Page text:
Article provided by Lulalend
Although South Africa’s economy has shown some signs of recovery, the true cost of the disruption and violence in July this year must still be calculated. It is against this backdrop, that many small business owners are hoping to recover some lost ground during the upcoming festive season.
Many SMEs are torn between needing to end a difficult year on the best possible note by making sure marketing messages hit the mark or investing in capex that will put them ahead of the pack when 2022 starts.
The crux of the matter is whether or not they have access to the required cash reserves to avoid making choices that will set them back in the new year. It is a reality that most South African SMEs cannot set aside funds to make provision for times of need, or when additional expenditure is required.
One approach in which to access cash in a cost-effective way is to consider a business funding option that offers a deferred payment option during the year’s busiest times.
“We’ve seen the positive impact that relief measures can have on businesses in need of additional support during the COVID-19 pandemic. Deferred loan payments, commonly referred to as “payment holidays’, are a way to give businesses support, flexibility and stability,” says Tom Stuart, chief marketing officer of SME funder, Lulalend.
Deferred payment periods typically cover the suspension of both principal and interest payments for a predetermined time. Lulalend’s 2021/22 Repayment Holiday covers the run-up to and the festive season from mid-October 2021 to mid-January 2022 and over these months, no interest, monthly admin, or other charges will accrue.
Taking a payment holiday, under South African law, will not affect a business’ credit score, as long as this “holiday” is logged on the provider’s system so that it doesn’t reflect as a non-payment.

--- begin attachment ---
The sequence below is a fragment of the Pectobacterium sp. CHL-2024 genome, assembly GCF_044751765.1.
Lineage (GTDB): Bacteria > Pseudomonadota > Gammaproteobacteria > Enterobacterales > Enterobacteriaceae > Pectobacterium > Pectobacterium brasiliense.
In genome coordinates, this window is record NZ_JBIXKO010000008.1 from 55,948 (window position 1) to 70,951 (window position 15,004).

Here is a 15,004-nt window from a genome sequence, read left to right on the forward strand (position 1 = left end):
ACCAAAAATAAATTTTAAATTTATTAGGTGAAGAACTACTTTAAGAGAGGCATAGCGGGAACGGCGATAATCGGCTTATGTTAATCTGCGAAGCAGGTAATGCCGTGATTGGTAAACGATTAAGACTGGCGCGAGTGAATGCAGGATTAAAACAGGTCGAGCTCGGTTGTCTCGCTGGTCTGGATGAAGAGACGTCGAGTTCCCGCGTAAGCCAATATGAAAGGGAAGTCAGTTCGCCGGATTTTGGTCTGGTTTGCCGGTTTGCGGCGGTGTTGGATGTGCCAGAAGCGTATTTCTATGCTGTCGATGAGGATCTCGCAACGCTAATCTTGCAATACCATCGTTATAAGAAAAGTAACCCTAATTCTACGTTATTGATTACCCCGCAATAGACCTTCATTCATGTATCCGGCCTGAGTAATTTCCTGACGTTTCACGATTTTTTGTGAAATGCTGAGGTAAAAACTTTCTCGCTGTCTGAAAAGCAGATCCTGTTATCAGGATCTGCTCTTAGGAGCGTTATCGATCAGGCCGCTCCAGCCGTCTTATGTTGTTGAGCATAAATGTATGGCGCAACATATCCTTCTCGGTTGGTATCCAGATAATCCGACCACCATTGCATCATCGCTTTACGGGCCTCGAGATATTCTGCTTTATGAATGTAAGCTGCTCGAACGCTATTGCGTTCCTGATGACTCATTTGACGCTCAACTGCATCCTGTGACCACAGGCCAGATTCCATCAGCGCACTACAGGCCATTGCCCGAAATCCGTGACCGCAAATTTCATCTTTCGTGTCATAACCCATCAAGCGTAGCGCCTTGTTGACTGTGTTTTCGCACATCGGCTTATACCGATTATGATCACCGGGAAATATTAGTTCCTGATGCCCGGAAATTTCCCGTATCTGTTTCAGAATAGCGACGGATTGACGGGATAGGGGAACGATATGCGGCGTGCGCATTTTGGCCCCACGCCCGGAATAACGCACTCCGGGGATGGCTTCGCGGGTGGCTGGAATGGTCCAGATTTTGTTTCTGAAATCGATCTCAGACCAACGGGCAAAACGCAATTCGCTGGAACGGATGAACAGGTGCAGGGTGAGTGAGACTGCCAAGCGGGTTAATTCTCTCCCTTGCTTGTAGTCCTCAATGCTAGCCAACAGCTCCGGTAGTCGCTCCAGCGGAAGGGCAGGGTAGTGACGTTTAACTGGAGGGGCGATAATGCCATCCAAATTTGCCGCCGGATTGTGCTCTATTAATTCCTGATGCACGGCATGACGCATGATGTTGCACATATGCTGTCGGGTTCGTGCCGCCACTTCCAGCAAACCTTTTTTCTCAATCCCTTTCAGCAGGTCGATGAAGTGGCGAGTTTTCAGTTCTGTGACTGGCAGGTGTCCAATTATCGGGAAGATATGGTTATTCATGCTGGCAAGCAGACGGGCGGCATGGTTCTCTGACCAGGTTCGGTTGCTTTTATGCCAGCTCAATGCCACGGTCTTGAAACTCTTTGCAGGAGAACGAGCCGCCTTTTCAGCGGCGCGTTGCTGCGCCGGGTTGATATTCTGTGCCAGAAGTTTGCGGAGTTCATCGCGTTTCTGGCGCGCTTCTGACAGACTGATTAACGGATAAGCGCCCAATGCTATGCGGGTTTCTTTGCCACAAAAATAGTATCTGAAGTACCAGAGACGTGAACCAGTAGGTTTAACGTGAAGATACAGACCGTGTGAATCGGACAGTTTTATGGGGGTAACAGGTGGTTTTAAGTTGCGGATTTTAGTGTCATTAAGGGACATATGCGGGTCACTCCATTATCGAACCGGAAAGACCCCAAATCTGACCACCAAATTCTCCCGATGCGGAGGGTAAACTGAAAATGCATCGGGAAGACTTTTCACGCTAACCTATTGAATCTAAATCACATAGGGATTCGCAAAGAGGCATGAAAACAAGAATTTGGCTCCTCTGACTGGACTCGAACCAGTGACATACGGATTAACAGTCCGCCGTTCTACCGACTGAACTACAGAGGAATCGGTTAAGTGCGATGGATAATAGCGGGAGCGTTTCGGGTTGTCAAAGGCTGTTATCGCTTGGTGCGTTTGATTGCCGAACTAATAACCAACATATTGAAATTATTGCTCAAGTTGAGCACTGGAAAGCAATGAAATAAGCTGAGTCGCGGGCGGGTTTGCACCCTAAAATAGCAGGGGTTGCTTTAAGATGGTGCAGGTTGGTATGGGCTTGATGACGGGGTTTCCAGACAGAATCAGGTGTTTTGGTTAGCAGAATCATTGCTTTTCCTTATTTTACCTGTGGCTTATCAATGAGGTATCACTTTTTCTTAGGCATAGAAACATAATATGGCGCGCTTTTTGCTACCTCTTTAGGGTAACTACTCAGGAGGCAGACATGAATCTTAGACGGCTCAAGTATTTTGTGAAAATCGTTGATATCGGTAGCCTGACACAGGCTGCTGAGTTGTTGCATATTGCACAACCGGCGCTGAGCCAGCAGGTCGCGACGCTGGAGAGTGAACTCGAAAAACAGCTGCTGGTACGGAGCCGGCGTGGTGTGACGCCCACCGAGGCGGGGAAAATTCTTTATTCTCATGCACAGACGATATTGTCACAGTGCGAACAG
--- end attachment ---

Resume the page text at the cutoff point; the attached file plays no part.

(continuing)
“Lending responsibly is key to making a payment holiday work and SMEs who plan to take advantage of it should be in good standing which means being able to service current debt, have a solid credit record, and be up to date with other loan or credit payments,” says Stuart.
It is also critical for a small business owner or entrepreneur to showcase continued growth in their business and how they are planning for it in the future. A plan that involves streamlining operations, improving efficiency and cost effectiveness in the long-term; in addition to plans to increase revenue, will get a business the support it needs.
Mr Munangiwa Tshikovhi of MNT Consulting, reflects on their experience with Lulalend. “Lulalend’s repayment holiday gave us access to the finance we needed to start our project immediately. The deferred repayment period allowed us time to focus on our business and prepare to service the repayments with the income generated from the project. The entire initiative put us streaks ahead of the competition as we headed into 2021.”
An accurate and up to date cashflow forecast means creating a rolling 12-month spreadsheet and a commitment to update it every month. In this way, businesses can anticipate cash flow shortages, and be able to plan for times when they’ll have to rely on funders to provide temporary financial support.